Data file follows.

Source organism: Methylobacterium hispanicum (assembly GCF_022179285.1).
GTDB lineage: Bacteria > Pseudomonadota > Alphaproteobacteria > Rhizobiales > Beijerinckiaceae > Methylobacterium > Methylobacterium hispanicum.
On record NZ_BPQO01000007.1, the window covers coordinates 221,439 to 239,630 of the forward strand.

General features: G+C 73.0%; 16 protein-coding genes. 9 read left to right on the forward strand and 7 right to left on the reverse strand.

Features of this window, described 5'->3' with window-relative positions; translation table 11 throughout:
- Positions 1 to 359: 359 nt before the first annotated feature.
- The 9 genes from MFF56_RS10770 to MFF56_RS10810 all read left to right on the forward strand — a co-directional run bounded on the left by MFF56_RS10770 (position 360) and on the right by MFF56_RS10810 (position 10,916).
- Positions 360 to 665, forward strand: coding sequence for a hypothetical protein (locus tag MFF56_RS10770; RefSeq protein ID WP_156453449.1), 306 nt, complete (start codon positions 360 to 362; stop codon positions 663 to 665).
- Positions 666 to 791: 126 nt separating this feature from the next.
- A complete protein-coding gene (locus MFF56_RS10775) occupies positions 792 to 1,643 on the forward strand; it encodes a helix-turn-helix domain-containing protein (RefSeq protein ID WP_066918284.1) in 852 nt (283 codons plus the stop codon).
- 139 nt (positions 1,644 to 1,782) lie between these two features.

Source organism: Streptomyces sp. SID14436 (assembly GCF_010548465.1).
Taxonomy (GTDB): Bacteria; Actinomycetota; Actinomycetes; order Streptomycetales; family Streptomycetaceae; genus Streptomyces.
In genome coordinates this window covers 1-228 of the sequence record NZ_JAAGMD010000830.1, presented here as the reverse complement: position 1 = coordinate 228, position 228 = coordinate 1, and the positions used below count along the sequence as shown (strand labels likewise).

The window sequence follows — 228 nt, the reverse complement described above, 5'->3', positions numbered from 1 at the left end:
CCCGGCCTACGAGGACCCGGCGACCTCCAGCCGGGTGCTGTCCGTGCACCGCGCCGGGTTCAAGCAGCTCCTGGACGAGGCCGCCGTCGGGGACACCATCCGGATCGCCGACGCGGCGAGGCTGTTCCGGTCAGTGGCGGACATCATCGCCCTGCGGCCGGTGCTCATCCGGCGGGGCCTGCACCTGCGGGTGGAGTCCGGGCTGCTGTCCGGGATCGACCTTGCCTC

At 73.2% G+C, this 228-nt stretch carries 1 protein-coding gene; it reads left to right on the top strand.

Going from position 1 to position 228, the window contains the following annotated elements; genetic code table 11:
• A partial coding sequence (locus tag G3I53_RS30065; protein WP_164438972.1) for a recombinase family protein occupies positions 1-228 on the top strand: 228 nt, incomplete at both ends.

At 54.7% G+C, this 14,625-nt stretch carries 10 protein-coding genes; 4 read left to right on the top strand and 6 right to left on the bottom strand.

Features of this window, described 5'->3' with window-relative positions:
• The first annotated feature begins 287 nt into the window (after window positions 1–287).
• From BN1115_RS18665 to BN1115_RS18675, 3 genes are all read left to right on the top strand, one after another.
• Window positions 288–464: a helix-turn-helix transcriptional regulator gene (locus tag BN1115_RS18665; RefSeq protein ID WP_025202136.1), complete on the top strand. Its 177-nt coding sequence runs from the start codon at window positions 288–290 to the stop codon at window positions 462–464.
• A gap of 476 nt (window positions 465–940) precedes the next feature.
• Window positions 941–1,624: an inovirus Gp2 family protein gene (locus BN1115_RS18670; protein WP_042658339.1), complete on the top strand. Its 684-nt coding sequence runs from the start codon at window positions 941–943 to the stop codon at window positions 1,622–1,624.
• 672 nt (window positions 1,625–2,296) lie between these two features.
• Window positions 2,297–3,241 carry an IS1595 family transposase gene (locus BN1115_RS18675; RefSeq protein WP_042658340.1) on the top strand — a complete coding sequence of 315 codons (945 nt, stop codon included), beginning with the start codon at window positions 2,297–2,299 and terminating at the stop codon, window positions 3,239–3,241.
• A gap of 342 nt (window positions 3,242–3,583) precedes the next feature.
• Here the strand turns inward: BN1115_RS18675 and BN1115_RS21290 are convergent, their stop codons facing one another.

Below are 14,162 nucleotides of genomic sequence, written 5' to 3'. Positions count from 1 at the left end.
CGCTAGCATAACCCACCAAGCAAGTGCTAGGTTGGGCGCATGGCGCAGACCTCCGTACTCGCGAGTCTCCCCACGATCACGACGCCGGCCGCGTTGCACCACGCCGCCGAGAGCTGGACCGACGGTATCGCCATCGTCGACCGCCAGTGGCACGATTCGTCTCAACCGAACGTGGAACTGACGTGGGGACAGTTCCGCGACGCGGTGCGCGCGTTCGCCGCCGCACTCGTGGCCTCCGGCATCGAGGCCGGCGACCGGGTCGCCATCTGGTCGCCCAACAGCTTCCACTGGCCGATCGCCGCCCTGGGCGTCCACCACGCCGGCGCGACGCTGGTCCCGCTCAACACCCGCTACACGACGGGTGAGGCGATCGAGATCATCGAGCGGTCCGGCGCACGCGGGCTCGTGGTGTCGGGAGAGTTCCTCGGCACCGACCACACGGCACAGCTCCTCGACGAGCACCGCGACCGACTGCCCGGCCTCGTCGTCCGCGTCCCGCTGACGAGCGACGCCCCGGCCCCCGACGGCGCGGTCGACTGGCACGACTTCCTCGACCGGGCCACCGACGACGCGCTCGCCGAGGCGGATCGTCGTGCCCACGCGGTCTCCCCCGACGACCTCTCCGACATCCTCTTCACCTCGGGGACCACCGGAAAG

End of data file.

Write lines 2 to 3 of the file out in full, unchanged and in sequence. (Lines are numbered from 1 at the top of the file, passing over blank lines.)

GTDB lineage: Bacteria > Pseudomonadota > Alphaproteobacteria > Rhizobiales > Beijerinckiaceae > Methylobacterium > Methylobacterium hispanicum.
On record NZ_BPQO01000007.1, the window covers coordinates 221,439 to 239,630 of the forward strand.